Sealant on Acoustically Rated Steel Partitions

Robert Grupe / September 2016

Q: Please explain the use of sealant on acoustically rated steel framing partitions. Can you provide me with some tips on how to apply this sealant?

A: There are four factors that help in the design of an acoustically performing partition. Conversely, there is only one factor that can eliminate all the good design and installation practices. That single biggest negative aspect is termed “flanking paths.” Flanking paths allow sound to circumvent or pass through an otherwise or potentially high performance wall assembly. As mentioned in an earlier article, Sound Transmission Classification is a single number rating system that indexes and predicts the performance of assemblies. The higher the STC, the better the wall is in impeding sound from passing through the wall.
    
The threshold for a good performing acoustical wall is an STC of 50. It is obtained by using three of the four factors that contribute to sound performance: mass, isolation, absorption and decoupling. The mass of the wall can be increased. The mass can then be divided and isolated from each other by framing members. The third factor is to add an absorptive material or insulation between the two masses. The isolation can be further enhanced by decoupling the mechanism, or framing, that holds the two halves together. This is accomplished with either a specially designed resilient channel or a clip system.
    
Tests run some time ago indicate that what would have been a 53 STC wall was reduced to a 29 simply by not using acoustical sealant around the perimeter of the test wall. To put this in comparison, the lowest performing wood-framed partition can achieve a 35 STC, and what is considered a high-performance wall is in the mid-60s. The 24-point drop renders the wall as acoustically transparent and ultimately makes for an extremely anxious owner. That amount of difference will be heard.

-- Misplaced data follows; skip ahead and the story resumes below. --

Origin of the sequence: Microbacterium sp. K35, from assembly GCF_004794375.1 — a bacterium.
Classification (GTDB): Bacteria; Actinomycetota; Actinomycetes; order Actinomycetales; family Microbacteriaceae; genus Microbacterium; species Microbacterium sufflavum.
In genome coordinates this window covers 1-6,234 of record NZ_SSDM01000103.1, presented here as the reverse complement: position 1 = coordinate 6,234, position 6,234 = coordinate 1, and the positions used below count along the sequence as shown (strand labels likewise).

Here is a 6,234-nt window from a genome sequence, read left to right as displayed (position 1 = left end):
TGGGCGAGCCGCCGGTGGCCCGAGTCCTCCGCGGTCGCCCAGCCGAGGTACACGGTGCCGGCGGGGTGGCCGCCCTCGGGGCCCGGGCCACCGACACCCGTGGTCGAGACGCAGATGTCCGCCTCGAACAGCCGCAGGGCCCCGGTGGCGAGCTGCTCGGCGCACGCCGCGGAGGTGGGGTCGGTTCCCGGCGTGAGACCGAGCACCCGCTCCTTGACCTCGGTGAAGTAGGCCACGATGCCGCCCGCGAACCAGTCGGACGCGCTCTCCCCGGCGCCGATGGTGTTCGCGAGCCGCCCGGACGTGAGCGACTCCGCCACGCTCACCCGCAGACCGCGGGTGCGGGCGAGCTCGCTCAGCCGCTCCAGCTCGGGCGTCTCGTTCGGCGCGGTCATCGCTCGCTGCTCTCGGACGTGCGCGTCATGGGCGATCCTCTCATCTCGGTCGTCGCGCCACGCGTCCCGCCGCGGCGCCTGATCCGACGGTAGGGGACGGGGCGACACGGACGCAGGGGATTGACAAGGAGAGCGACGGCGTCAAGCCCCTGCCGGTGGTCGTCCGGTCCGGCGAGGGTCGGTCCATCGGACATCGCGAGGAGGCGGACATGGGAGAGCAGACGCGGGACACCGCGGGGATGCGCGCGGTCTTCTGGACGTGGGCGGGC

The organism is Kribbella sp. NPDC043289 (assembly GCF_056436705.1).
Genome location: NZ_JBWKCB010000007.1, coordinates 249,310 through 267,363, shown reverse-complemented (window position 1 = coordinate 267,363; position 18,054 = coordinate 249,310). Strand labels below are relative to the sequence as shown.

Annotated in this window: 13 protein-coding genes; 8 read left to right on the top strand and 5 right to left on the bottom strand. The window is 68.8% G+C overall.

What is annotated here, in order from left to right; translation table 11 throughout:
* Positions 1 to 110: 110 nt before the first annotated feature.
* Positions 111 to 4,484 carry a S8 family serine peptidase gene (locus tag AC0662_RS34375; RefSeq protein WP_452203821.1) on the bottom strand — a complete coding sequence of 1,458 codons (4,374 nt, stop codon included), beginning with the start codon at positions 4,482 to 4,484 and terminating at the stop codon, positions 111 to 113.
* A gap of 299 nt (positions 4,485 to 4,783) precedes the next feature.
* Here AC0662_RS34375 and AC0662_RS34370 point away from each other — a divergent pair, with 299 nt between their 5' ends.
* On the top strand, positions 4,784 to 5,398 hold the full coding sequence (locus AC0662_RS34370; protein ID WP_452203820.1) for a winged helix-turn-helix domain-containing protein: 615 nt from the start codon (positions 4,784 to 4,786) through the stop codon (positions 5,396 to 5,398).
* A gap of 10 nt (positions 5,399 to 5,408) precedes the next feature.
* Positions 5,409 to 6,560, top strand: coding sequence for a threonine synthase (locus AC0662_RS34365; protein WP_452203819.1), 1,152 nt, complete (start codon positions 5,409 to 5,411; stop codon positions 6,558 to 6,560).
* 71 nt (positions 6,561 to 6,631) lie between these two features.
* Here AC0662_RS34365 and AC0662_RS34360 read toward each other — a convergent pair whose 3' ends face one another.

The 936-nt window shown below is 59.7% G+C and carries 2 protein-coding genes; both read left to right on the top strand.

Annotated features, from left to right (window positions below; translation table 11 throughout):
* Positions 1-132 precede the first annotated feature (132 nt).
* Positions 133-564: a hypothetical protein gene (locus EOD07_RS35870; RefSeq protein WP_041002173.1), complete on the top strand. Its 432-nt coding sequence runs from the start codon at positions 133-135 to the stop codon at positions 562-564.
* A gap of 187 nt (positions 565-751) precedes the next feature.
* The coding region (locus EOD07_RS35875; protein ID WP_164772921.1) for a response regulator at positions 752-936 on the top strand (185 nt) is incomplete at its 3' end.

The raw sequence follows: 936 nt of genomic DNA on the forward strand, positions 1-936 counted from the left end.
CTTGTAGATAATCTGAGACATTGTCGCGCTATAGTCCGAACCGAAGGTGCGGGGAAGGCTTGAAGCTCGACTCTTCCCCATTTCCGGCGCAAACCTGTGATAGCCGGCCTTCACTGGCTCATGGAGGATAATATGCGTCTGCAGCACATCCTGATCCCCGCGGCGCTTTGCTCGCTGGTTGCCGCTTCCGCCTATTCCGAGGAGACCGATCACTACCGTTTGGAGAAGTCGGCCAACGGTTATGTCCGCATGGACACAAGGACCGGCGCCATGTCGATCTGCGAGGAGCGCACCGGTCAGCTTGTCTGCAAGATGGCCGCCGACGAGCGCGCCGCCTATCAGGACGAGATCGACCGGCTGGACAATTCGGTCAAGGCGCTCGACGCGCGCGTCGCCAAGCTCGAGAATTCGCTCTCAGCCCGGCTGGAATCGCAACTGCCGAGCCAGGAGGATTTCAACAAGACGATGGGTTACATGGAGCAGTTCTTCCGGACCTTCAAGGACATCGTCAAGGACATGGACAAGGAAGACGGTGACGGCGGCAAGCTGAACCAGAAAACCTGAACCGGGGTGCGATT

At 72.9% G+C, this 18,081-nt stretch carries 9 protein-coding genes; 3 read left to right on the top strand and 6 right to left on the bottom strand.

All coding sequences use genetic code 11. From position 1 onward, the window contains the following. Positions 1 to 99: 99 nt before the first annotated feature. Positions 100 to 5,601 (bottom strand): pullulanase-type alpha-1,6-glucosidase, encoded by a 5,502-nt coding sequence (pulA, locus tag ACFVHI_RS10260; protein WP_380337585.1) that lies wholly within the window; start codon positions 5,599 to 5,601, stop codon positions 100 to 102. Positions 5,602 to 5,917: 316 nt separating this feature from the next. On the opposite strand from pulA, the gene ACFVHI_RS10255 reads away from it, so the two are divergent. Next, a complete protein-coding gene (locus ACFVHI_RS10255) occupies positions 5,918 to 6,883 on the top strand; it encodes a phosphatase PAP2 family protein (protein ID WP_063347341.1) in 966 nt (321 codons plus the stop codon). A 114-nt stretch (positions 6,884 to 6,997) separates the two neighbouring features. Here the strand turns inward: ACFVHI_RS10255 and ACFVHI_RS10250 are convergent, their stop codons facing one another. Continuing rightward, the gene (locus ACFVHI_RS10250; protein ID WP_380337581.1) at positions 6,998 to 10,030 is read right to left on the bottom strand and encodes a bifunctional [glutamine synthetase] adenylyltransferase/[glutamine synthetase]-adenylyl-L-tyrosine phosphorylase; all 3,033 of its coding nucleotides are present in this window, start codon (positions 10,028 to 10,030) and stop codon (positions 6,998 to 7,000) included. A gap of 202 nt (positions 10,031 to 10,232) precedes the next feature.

Assuming we are working with cold-formed steel framing, one potential solution could be to set the track in a bed of sealant and do nothing else. Unfortunately, that doesn’t work. The sound will travel under the gypsum panels on one side and also over the track and down under the gypsum panels on the other side. An analogy for sound control is the concept of a bucket designed to hold water. The bucket is seen as the partition and sound is the water. As water will find every hole in the bucket, so will sound find every hole in a wall. Another way of looking at the importance of sealing the perimeter is to acknowledge that a one square inch hole in a 100 square foot 50 STC partition will drop that STC 10 points to a 40. That amount of drop will be easily heard. It should be fairly easy to visually spot that one square inch hole, but what if it is 1/16-inch-high by 16 inches long?
    
The most efficient and cost-effective solution is a single bead of sealant around the perimeter of the partition. Ideally, that sealant should be in contact with the gypsum panel, the concrete floor and the leg of the track. The Gypsum Association specifies that the bottom edge of the wall panels be held a minimum of a quarter-inch above the floor. This is called out in Section 4.6.11 of their literature entitled “GA-216-2016, Application and Finishing of Gypsum Panel Products.” This is done to accommodate uneven floors and to obstruct the capillary action within the gypsum core if it comes in contact with standing water. This is the perfect location for the bead of sealant. The same is true for the head of the wall and the vertical ends of the partition runs. In other words, run a bead of sealant around the perimeter of the wall and on both sides of the partition.
    
The question of which should be installed first, the gypsum panels or the sealant, is not an uncommon question. Is it better to install the panel into a bed of sealant, or can the sealant be post-applied? It is the opinion of this author that is best left as a contractor option. Either sequence works assuming that the sealant be in continuous contact with all the materials.
    
Sound “leaking” around the perimeter of a wall is only one example of flanking noise. Unfortunately, there are many ways in which an intended high performance acoustic wall will not meet its expected and specified performance levels. Unintended flanking paths can occur from both design and installation practices. Duct work, location of door frames, even electrical outlets can and will have a negative effect on the overall performance of the wall. Another example of flanking paths is where gypsum panels are continuous over the head of a proposed sound-rated partition or along the vertical ends of sound-rated walls.
    
The contractor is well advised to learn the common installation details and practices that negatively influence sound performance and to exercise due caution during construction.

Robert Grupe is AWCI’s director of technical services. Send your questions to grupe@awci.org, or call him directly at (703) 538.1611.